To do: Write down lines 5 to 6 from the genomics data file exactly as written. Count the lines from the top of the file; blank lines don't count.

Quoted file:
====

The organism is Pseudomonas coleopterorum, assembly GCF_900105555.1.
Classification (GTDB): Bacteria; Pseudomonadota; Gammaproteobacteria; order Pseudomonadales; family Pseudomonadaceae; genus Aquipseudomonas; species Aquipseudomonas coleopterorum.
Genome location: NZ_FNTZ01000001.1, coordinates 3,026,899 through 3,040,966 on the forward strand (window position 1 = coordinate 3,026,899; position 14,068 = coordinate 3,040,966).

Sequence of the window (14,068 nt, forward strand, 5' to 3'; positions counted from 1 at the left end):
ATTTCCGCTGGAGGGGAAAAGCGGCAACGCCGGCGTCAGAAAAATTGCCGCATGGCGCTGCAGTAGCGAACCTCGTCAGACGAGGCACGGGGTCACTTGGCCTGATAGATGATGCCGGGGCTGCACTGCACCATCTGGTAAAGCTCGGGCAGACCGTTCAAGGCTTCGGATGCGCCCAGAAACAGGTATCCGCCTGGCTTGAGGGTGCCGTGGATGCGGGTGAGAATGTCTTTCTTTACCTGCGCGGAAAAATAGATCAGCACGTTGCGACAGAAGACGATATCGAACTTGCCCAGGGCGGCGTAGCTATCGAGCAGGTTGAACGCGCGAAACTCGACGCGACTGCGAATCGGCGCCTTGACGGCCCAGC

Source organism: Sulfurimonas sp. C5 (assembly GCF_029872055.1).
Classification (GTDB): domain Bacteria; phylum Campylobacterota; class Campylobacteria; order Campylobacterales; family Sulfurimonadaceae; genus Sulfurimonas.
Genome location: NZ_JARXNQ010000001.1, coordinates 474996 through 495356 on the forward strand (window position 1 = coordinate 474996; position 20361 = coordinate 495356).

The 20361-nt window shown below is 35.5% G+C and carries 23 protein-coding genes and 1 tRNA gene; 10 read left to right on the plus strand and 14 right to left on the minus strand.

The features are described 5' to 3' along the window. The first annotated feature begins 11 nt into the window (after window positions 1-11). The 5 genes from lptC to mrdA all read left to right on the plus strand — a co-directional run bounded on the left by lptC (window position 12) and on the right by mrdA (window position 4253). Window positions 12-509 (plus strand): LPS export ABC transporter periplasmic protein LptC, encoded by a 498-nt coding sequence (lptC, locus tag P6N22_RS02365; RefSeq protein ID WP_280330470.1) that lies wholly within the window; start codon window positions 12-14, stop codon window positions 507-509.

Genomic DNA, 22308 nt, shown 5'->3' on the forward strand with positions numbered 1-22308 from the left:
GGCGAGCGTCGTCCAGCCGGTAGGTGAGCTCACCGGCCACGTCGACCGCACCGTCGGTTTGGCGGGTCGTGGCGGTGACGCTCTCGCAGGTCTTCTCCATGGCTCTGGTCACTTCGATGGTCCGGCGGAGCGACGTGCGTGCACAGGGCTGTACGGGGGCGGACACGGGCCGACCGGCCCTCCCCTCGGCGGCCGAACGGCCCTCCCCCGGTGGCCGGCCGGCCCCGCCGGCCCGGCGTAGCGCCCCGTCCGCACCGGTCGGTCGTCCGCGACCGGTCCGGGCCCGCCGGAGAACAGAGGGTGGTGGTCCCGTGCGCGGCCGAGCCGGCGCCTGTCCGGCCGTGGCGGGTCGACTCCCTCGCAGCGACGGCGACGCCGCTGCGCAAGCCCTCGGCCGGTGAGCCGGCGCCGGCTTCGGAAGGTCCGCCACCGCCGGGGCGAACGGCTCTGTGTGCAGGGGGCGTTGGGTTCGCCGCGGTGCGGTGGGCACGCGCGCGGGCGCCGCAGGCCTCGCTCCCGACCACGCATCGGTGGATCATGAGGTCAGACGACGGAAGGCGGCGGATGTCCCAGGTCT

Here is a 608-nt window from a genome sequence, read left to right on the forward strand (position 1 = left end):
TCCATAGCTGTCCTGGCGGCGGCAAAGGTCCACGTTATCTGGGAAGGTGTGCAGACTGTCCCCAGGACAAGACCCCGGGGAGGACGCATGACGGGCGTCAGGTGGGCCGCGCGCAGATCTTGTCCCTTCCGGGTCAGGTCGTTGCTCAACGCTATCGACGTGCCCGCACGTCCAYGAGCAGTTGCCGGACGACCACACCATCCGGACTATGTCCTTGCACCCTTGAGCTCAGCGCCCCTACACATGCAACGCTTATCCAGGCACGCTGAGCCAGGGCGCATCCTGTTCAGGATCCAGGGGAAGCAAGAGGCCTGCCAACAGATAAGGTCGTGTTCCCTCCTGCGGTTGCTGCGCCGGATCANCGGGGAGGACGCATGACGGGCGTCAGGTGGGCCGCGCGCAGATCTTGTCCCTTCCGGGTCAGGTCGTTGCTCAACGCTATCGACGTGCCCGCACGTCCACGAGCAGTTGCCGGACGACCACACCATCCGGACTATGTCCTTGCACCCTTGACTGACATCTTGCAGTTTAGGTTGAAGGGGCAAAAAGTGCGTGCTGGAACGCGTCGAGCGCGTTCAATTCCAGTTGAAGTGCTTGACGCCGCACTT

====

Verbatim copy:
ATTTCCGCTGGAGGGGAAAAGCGGCAACGCCGGCGTCAGAAAAATTGCCGCATGGCGCTGCAGTAGCGAACCTCGTCAGACGAGGCACGGGGTCACTTGGCCTGATAGATGATGCCGGGGCTGCACTGCACCATCTGGTAAAGCTCGGGCAGACCGTTCAAGGCTTCGGATGCGCCCAGAAACAGGTATCCGCCTGGCTTGAGGGTGCCGTGGATGCGGGTGAGAATGTCTTTCTTTACCTGCGCGGAAAAATAGATCAGCACGTTGCGACAGAAGACGATATCGAACTTGCCCAGGGCGGCGTAGCTATCGAGCAGGTTGAACGCGCGAAACTCGACGCGACTGCGAATCGGCGCCTTGACGGCCCAGC

Source organism: Sulfurimonas sp. C5 (assembly GCF_029872055.1).